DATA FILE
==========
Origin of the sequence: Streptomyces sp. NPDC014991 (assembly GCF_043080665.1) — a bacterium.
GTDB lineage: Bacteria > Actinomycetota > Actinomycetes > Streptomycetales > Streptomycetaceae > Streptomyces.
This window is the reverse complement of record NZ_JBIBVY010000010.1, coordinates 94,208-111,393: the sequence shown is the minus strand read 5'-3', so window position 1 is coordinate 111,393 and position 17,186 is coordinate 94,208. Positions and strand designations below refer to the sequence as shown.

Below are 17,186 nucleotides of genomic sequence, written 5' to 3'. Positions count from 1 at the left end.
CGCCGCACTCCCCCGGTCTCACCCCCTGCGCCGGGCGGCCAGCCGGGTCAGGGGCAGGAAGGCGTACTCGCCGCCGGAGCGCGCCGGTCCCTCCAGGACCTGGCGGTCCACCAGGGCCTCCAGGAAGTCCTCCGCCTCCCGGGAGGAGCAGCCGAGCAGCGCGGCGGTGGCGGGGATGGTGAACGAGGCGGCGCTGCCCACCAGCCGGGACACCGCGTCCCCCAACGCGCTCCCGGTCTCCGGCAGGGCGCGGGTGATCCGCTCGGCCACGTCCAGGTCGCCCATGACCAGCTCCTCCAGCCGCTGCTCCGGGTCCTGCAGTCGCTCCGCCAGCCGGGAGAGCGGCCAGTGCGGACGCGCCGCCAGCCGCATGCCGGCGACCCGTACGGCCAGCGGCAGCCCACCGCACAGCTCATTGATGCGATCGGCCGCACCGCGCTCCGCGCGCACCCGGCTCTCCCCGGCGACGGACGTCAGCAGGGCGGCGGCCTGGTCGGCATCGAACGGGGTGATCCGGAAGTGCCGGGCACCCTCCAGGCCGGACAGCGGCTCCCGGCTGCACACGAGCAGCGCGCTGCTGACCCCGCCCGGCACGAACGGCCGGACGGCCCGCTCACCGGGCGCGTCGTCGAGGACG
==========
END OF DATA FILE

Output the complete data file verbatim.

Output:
Origin of the sequence: Streptomyces sp. NPDC014991 (assembly GCF_043080665.1) — a bacterium.
GTDB lineage: Bacteria > Actinomycetota > Actinomycetes > Streptomycetales > Streptomycetaceae > Streptomyces.
This window is the reverse complement of record NZ_JBIBVY010000010.1, coordinates 94,208-111,393: the sequence shown is the minus strand read 5'-3', so window position 1 is coordinate 111,393 and position 17,186 is coordinate 94,208. Positions and strand designations below refer to the sequence as shown.

Below are 17,186 nucleotides of genomic sequence, written 5' to 3'. Positions count from 1 at the left end.
CGCCGCACTCCCCCGGTCTCACCCCCTGCGCCGGGCGGCCAGCCGGGTCAGGGGCAGGAAGGCGTACTCGCCGCCGGAGCGCGCCGGTCCCTCCAGGACCTGGCGGTCCACCAGGGCCTCCAGGAAGTCCTCCGCCTCCCGGGAGGAGCAGCCGAGCAGCGCGGCGGTGGCGGGGATGGTGAACGAGGCGGCGCTGCCCACCAGCCGGGACACCGCGTCCCCCAACGCGCTCCCGGTCTCCGGCAGGGCGCGGGTGATCCGCTCGGCCACGTCCAGGTCGCCCATGACCAGCTCCTCCAGCCGCTGCTCCGGGTCCTGCAGTCGCTCCGCCAGCCGGGAGAGCGGCCAGTGCGGACGCGCCGCCAGCCGCATGCCGGCGACCCGTACGGCCAGCGGCAGCCCACCGCACAGCTCATTGATGCGATCGGCCGCACCGCGCTCCGCGCGCACCCGGCTCTCCCCGGCGACGGACGTCAGCAGGGCGGCGGCCTGGTCGGCATCGAACGGGGTGATCCGGAAGTGCCGGGCACCCTCCAGGCCGGACAGCGGCTCCCGGCTGCACACGAGCAGCGCGCTGCTGACCCCGCCCGGCACGAACGGCCGGACGGCCCGCTCACCGGGCGCGTCGTCGAGGACG